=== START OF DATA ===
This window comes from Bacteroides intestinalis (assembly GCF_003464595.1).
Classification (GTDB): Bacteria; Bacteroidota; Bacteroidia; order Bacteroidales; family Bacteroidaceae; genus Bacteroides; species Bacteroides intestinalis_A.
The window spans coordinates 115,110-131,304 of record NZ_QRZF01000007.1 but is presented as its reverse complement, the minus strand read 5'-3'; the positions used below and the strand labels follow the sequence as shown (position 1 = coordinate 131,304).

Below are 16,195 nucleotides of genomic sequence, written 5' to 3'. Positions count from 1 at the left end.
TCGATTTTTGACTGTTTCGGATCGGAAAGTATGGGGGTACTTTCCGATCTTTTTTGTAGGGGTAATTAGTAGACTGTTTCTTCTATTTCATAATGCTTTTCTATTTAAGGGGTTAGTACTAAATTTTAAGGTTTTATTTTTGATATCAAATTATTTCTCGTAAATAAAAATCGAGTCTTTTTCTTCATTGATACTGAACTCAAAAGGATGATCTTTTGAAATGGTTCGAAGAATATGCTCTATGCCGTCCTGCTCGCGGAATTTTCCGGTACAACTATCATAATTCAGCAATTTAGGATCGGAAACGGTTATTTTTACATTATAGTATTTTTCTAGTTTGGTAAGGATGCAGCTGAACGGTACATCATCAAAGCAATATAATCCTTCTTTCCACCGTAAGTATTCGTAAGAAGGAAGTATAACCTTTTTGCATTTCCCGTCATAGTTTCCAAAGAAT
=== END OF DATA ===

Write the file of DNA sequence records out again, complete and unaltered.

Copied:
This window comes from Bacteroides intestinalis (assembly GCF_003464595.1).
Classification (GTDB): Bacteria; Bacteroidota; Bacteroidia; order Bacteroidales; family Bacteroidaceae; genus Bacteroides; species Bacteroides intestinalis_A.
The window spans coordinates 115,110-131,304 of record NZ_QRZF01000007.1 but is presented as its reverse complement, the minus strand read 5'-3'; the positions used below and the strand labels follow the sequence as shown (position 1 = coordinate 131,304).

Below are 16,195 nucleotides of genomic sequence, written 5' to 3'. Positions count from 1 at the left end.
TCGATTTTTGACTGTTTCGGATCGGAAAGTATGGGGGTACTTTCCGATCTTTTTTGTAGGGGTAATTAGTAGACTGTTTCTTCTATTTCATAATGCTTTTCTATTTAAGGGGTTAGTACTAAATTTTAAGGTTTTATTTTTGATATCAAATTATTTCTCGTAAATAAAAATCGAGTCTTTTTCTTCATTGATACTGAACTCAAAAGGATGATCTTTTGAAATGGTTCGAAGAATATGCTCTATGCCGTCCTGCTCGCGGAATTTTCCGGTACAACTATCATAATTCAGCAATTTAGGATCGGAAACGGTTATTTTTACATTATAGTATTTTTCTAGTTTGGTAAGGATGCAGCTGAACGGTACATCATCAAAGCAATATAATCCTTCTTTCCACCGTAAGTATTCGTAAGAAGGAAGTATAACCTTTTTGCATTTCCCGTCATAGTTTCCAAAGAAT